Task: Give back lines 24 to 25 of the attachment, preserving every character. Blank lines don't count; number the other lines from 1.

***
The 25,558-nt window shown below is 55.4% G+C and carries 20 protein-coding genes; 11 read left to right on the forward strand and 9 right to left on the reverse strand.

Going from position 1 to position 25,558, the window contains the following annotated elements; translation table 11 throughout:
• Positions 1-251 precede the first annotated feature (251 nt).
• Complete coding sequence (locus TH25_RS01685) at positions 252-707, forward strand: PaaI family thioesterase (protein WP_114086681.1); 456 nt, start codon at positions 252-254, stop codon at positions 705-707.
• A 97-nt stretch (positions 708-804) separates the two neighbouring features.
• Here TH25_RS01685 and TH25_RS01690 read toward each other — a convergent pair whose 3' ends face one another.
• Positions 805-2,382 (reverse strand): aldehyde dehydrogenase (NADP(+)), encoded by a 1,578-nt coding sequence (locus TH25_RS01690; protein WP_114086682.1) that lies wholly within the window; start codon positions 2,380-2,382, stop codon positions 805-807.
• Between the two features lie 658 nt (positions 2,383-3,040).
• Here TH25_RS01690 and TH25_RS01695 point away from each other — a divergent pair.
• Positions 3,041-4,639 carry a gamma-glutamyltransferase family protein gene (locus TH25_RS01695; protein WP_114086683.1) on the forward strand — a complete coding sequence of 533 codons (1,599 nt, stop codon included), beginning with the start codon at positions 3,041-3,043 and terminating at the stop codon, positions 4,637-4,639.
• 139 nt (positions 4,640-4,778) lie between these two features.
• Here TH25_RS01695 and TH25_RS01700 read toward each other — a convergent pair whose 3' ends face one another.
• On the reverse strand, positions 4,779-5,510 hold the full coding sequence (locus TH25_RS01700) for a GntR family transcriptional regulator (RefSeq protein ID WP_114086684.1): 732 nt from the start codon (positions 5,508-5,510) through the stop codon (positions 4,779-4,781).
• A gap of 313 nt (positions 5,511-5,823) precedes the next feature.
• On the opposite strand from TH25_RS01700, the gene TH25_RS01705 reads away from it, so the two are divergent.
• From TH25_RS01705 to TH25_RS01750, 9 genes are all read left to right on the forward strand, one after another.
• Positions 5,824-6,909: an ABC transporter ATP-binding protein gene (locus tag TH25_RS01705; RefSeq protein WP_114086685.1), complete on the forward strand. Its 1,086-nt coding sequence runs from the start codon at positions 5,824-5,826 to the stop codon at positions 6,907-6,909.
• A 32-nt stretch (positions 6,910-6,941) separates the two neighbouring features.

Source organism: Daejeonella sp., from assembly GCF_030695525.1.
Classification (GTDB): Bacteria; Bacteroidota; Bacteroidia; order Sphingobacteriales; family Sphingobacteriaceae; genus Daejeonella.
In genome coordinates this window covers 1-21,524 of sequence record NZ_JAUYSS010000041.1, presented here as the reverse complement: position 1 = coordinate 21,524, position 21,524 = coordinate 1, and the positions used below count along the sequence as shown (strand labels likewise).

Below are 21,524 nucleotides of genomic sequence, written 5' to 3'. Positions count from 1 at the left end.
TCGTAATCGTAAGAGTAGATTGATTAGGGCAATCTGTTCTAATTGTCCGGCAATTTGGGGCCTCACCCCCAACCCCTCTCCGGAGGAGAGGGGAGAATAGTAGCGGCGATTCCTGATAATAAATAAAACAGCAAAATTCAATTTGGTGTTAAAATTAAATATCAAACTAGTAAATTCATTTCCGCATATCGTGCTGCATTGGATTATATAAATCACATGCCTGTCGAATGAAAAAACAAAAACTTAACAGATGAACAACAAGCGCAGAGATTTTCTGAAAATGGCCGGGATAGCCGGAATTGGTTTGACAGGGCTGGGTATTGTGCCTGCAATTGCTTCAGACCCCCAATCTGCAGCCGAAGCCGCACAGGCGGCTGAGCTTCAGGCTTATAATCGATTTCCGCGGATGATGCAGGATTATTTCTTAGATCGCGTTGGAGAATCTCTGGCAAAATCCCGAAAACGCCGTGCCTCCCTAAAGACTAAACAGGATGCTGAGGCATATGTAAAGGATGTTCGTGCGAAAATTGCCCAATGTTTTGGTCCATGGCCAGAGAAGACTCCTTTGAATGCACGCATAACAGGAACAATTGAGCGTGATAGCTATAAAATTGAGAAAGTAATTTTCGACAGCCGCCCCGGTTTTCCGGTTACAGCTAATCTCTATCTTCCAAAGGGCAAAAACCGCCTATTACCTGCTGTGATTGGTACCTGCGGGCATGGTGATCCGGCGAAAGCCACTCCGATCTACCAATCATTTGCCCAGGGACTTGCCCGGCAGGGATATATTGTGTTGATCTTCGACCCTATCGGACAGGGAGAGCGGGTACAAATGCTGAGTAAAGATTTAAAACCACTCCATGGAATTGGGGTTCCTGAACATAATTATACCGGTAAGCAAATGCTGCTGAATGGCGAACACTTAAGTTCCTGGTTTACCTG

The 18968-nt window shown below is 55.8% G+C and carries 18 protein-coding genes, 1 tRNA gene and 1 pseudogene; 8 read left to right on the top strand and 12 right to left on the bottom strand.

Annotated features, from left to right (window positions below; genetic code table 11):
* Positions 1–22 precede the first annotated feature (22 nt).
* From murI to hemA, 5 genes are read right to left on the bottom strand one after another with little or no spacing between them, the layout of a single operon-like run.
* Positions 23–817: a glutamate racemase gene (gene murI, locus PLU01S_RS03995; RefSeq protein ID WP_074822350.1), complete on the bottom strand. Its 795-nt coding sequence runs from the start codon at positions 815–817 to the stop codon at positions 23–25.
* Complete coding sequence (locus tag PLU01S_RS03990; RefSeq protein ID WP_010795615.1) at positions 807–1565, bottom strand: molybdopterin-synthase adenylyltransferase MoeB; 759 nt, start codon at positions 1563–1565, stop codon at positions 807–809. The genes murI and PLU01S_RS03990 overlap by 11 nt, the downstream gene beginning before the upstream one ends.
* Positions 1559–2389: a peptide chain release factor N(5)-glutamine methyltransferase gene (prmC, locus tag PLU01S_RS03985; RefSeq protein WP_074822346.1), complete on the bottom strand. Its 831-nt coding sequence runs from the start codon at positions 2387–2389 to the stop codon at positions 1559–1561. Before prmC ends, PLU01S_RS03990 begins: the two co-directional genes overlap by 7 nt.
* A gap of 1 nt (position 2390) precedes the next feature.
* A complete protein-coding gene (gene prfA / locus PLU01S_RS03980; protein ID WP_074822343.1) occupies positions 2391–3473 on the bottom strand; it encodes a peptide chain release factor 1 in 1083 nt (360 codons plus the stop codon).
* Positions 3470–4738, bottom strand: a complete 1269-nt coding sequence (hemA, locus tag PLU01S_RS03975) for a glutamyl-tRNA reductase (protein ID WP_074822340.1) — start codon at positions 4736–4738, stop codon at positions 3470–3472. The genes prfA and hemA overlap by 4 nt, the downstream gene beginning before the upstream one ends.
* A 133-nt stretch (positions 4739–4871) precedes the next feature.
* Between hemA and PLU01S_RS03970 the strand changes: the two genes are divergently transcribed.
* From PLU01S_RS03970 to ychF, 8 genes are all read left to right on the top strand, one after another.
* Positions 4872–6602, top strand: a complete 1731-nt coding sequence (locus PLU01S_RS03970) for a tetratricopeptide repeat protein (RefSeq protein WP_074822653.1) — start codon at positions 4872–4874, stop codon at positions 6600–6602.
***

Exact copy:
The 18968-nt window shown below is 55.8% G+C and carries 18 protein-coding genes, 1 tRNA gene and 1 pseudogene; 8 read left to right on the top strand and 12 right to left on the bottom strand.

Annotated features, from left to right (window positions below; genetic code table 11):